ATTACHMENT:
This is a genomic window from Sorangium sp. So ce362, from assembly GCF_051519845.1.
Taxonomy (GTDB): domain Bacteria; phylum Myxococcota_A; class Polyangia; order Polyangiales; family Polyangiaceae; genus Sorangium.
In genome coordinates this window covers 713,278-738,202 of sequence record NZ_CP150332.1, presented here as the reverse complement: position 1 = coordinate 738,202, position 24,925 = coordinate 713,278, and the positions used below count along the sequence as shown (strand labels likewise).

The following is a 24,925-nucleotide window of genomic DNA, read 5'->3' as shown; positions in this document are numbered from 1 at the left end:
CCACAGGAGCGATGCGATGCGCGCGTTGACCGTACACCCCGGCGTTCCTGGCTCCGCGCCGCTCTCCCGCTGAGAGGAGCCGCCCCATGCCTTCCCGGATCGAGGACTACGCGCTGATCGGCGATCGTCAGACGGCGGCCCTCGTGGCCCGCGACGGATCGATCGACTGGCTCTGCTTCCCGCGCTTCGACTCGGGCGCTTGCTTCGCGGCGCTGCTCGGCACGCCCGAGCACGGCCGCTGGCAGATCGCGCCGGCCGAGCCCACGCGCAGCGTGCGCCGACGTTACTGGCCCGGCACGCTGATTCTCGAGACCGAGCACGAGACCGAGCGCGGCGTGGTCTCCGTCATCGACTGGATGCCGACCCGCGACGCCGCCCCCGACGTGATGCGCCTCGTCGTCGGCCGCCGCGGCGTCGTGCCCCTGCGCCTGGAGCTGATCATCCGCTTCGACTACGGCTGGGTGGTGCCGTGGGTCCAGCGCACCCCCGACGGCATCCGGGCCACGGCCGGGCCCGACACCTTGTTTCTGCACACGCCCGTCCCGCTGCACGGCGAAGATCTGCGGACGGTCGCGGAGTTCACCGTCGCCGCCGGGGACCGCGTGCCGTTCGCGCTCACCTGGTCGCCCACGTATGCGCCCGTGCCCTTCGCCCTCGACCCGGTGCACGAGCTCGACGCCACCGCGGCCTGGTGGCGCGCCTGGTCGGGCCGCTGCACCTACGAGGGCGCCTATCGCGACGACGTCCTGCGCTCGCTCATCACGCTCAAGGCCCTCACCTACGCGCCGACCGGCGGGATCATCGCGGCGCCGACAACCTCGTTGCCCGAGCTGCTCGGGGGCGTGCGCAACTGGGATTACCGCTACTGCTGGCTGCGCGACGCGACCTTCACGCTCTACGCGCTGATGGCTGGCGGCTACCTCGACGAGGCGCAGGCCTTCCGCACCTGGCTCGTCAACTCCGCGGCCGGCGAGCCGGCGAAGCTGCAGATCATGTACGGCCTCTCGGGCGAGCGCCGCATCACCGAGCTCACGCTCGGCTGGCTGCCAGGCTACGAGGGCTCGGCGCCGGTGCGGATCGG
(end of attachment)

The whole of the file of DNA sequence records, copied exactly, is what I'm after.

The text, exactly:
This is a genomic window from Sorangium sp. So ce362, from assembly GCF_051519845.1.
Taxonomy (GTDB): domain Bacteria; phylum Myxococcota_A; class Polyangia; order Polyangiales; family Polyangiaceae; genus Sorangium.
In genome coordinates this window covers 713,278-738,202 of sequence record NZ_CP150332.1, presented here as the reverse complement: position 1 = coordinate 738,202, position 24,925 = coordinate 713,278, and the positions used below count along the sequence as shown (strand labels likewise).

The following is a 24,925-nucleotide window of genomic DNA, read 5'->3' as shown; positions in this document are numbered from 1 at the left end:
CCACAGGAGCGATGCGATGCGCGCGTTGACCGTACACCCCGGCGTTCCTGGCTCCGCGCCGCTCTCCCGCTGAGAGGAGCCGCCCCATGCCTTCCCGGATCGAGGACTACGCGCTGATCGGCGATCGTCAGACGGCGGCCCTCGTGGCCCGCGACGGATCGATCGACTGGCTCTGCTTCCCGCGCTTCGACTCGGGCGCTTGCTTCGCGGCGCTGCTCGGCACGCCCGAGCACGGCCGCTGGCAGATCGCGCCGGCCGAGCCCACGCGCAGCGTGCGCCGACGTTACTGGCCCGGCACGCTGATTCTCGAGACCGAGCACGAGACCGAGCGCGGCGTGGTCTCCGTCATCGACTGGATGCCGACCCGCGACGCCGCCCCCGACGTGATGCGCCTCGTCGTCGGCCGCCGCGGCGTCGTGCCCCTGCGCCTGGAGCTGATCATCCGCTTCGACTACGGCTGGGTGGTGCCGTGGGTCCAGCGCACCCCCGACGGCATCCGGGCCACGGCCGGGCCCGACACCTTGTTTCTGCACACGCCCGTCCCGCTGCACGGCGAAGATCTGCGGACGGTCGCGGAGTTCACCGTCGCCGCCGGGGACCGCGTGCCGTTCGCGCTCACCTGGTCGCCCACGTATGCGCCCGTGCCCTTCGCCCTCGACCCGGTGCACGAGCTCGACGCCACCGCGGCCTGGTGGCGCGCCTGGTCGGGCCGCTGCACCTACGAGGGCGCCTATCGCGACGACGTCCTGCGCTCGCTCATCACGCTCAAGGCCCTCACCTACGCGCCGACCGGCGGGATCATCGCGGCGCCGACAACCTCGTTGCCCGAGCTGCTCGGGGGCGTGCGCAACTGGGATTACCGCTACTGCTGGCTGCGCGACGCGACCTTCACGCTCTACGCGCTGATGGCTGGCGGCTACCTCGACGAGGCGCAGGCCTTCCGCACCTGGCTCGTCAACTCCGCGGCCGGCGAGCCGGCGAAGCTGCAGATCATGTACGGCCTCTCGGGCGAGCGCCGCATCACCGAGCTCACGCTCGGCTGGCTGCCAGGCTACGAGGGCTCGGCGCCGGTGCGGATCGG